The talanoa and the tribal paradigm: Reflections on cross-cultural reporting in the Pacific


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By David Robie

Alongside normative definitions of the Fourth Estate as an independent watchdog on political power, in the South Pacific there is also a notion of a “fifth estate”, an Indigenous traditional cultural pillar, which is a counterbalance to all other forms of power, including the news media.

This is especially so of Fiji in the wake of four coups, or five if the 2009 Easter constitutional putsch is counted as a separate coup.

This paper explores traditional chiefly political power, the Taukei ethno-nationalist movement and the dilemmas of cross-cultural reporting with a particular reference to the expected return to democracy in Fiji with a general election due in September 2014 after a quarter-century of coup cycles.

It also argues for a tanoa model incorporating culture as part of a philosophy of talanoa, or a more nuanced, reflexive approach to journalism in the Pacific based on a flexible and open form of communication, dialogue and negotiation.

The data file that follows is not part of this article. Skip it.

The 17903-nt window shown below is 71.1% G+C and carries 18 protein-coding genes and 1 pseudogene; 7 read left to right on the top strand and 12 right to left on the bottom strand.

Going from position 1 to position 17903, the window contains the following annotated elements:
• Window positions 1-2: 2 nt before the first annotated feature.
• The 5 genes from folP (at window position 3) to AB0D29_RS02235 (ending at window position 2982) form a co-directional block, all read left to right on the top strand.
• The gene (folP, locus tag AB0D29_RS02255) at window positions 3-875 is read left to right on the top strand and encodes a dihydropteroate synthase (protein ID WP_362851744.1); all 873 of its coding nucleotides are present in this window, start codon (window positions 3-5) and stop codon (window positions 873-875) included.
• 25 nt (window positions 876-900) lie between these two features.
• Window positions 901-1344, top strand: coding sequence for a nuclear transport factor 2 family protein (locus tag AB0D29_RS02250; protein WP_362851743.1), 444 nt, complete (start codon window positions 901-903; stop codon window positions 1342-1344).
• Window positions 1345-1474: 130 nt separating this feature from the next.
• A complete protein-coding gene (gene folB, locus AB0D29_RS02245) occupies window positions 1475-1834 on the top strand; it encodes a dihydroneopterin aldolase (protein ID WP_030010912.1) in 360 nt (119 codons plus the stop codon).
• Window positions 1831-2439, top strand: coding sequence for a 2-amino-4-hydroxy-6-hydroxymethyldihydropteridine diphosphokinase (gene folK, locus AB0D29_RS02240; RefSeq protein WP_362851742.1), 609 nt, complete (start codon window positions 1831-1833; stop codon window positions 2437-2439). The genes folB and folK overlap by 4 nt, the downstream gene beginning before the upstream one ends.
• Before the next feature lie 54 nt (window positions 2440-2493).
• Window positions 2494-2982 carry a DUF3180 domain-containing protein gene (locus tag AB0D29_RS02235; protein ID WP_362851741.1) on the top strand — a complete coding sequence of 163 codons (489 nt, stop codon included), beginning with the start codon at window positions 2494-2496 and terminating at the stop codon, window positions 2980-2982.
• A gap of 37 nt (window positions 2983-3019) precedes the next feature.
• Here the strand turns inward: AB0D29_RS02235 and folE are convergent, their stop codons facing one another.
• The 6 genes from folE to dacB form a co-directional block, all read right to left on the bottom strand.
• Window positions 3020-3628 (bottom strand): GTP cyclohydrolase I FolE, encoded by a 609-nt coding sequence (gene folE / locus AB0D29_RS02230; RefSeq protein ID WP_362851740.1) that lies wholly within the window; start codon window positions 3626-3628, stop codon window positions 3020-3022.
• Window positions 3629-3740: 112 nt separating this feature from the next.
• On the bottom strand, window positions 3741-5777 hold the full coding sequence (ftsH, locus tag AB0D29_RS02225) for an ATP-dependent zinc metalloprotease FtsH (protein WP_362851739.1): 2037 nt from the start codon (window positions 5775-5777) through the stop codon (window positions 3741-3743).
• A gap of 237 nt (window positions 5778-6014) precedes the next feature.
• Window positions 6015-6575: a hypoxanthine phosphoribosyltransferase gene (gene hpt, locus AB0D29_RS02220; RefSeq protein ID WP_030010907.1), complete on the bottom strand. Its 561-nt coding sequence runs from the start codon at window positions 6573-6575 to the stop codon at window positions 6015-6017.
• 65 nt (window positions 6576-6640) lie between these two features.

The paper draws on the author’s experience as both a journalist and media educator for almost three decades in the region.

"Sit down everybody, this is a takeover"
“Sit down everybody, this is a takeover” – Sitiveni Rabuka’s first coup in Fiji, 14 May, 1987. Image: New Outlook
David Robie
David Robie
Dr David Robie was previously founding director and professor of journalism at AUT’s Pacific Media Centre (PMC). He worked with postgraduate student journalists to edit Pacific Media Watch - a daily digital archive of dispatches about Pacific journalism and media, ethics and professionalism. The PMC also jointly published the high profile independent Pacific Scoop news website with industry partner, Scoop Media, and Asia Pacific Report, which David now edits independently in partnership with Evening Report: David is also the founding editor of Pacific Journalism Review (PJR).
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